NSA Bulk Collection, the “Corporate Store,” and the Forgotten ECPA Loophole

This weekend’s New York Times report on NSA aggregation of large databases to map the social networks of US citizens contains a reminder that the vast bulk phone records cache the agency obtains via §215 is not the only way the government collects large numbers of phone records:

N.S.A. officials declined to identify which phone and e-mail databases are used to create the social network diagrams, and the documents provided by Mr. Snowden do not specify them. The agency did say that the large database of Americans’ domestic phone call records, which was revealed by Mr. Snowden in June and caused bipartisan alarm in Washington, was excluded.

The §215 database may be the most comprehensive, at least with respect to domestic call records, but it also comes saddled with minimization procedures imposed by the FISA court, which may restrict how it can be used in programs of this kind by requiring queries to begin with a link—though perhaps an indirect one—to a number there is “reasonable articulable suspicion” to believe is linked with a particular terror group. The program described by the Times, on the other hand, appears to link phone records with other kinds of records, such as credit card bills, associated with individuals. Other phone databases, then, appear to be used here. David Kris, in a footnote to his excellent and thorough new paper on bulk collection, suggests some of the other ways NSA might have access to phone records freed from those pesky restrictions (with my emphasis):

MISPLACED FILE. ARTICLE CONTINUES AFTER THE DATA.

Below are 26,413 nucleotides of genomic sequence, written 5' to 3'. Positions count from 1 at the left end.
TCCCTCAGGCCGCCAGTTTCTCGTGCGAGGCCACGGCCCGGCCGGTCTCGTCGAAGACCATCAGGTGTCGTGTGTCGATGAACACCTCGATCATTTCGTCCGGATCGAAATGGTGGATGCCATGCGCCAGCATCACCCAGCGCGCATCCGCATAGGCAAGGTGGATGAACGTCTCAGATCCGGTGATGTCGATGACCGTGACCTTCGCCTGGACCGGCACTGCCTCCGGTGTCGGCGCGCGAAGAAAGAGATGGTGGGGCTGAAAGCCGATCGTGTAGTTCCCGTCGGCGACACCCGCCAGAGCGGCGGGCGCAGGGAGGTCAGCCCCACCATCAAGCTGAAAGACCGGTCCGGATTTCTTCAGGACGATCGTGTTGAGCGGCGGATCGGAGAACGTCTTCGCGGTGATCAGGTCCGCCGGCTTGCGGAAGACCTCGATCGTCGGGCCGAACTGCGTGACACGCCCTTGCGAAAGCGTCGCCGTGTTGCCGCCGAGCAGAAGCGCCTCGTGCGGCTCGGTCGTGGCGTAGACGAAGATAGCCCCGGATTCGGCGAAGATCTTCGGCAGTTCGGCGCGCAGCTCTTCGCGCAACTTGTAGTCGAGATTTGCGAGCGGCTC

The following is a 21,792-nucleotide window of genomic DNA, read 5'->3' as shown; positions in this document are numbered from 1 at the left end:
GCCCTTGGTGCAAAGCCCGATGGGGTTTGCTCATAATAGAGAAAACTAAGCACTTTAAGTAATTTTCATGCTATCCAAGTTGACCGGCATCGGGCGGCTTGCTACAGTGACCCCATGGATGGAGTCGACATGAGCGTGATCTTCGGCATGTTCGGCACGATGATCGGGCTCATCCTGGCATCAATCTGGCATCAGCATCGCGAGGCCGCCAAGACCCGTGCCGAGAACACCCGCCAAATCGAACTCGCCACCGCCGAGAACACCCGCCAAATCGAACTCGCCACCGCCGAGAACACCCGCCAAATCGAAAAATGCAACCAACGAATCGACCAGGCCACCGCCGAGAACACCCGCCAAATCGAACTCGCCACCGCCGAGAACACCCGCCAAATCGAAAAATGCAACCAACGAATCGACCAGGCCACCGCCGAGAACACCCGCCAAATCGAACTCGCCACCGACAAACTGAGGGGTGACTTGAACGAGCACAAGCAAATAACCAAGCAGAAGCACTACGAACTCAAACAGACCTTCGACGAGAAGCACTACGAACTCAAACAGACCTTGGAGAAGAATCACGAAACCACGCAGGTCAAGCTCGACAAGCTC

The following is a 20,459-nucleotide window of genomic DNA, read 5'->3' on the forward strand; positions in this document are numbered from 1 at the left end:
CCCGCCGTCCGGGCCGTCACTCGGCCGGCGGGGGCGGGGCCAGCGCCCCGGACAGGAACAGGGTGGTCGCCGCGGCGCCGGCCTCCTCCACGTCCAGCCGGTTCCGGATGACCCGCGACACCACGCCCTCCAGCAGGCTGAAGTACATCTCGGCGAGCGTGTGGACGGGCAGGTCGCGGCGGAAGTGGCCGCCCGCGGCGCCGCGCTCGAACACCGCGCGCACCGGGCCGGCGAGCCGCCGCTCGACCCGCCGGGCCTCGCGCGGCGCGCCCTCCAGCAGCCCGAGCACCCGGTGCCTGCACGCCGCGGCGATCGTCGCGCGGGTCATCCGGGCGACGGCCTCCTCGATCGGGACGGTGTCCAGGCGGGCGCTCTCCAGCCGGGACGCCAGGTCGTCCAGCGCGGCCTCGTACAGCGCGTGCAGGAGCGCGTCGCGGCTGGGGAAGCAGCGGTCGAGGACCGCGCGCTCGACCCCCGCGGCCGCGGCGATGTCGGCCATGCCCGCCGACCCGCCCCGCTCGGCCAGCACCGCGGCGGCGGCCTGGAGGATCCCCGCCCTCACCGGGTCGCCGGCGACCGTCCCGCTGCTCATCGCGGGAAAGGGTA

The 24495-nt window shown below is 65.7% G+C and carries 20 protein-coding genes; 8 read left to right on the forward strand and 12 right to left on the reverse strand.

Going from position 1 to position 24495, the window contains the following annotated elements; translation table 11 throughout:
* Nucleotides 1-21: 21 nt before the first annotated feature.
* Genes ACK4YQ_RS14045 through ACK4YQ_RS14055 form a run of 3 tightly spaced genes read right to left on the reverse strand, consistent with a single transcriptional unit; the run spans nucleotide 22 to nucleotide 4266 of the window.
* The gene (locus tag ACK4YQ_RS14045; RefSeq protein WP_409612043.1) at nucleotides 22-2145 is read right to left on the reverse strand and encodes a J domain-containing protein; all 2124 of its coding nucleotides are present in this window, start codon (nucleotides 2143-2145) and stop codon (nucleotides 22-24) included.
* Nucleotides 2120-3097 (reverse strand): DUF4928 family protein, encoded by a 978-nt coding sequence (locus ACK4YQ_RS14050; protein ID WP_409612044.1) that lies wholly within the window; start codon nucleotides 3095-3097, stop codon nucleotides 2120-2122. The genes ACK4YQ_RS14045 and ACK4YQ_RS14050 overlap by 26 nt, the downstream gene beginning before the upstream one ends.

Alternative methods of collection would include non-bulk FISA orders, or what prior NSA Directors in the past have referred to as “vacuum cleaner” surveillance outside the ambit of FISA, under Executive Order 12333 and its subordinate procedures, such as DOD 5240-1.R, and perhaps voluntary production if not otherwise prohibited by law. See NSA End-to-End Review at 15; August 2013 FISC Order at 10 n.10 (“The Court understands that NSA receives certain call detail records pursuant to other authority, in addition to the call detail records produced in response to this Court’s Orders.”); cf. 18 U.S.C. § 2511(2)(f) (“Nothing contained in this chapter or chapter 121 or 206 of this title, or section 705 of the Communications Act of 1934, shall be deemed to affect the acquisition by the United States Government of foreign intelligence information from international or foreign communications, or foreign intelligence activities conducted in accordance with otherwise applicable Federal law involving a foreign electronic communications system, utilizing a means other than electronic surveillance as defined in section 101 of the Foreign Intelligence Surveillance Act of 1978”). A purported September 2006 letter from the Acting General Counsel of NSA to the Counsel for Intelligence Policy at DOJ, Attachment B to the Wainstein Contact Chaining Memo, notes that “NSA acquires this communications metdata . . . under Executive Order 12333. All of the communications metadata that NSA acquires under this authority should have at least one communicant outside the United States.” For a discussion of “vacuum cleaner” surveillance, see Kris & Wilson, NSIP § 16:5 & nn.14, 31, § 16:12 & nn.16, 18, § 16:17. For a discussion of DOD 5240-1.R, see Kris & Wilson, NSIP §§ 2:7-2:9, Appendix J. The purported Wainstein Contact Chaining Memo discusses such contact chaining with respect to the “large amount of communications metadata,” including metadata associated with persons in the United States, contained in NSA’s databases. Wainstein Contact Chaining Memo at 3. The 215 Bulk Primary Order states that the FISA “Court understands that NSA may apply the full range of SIGINT analytic tradecraft to the results of intelligence analysis queries of the collected BR metadata.” 215 Bulk Primary Order at 13 n.15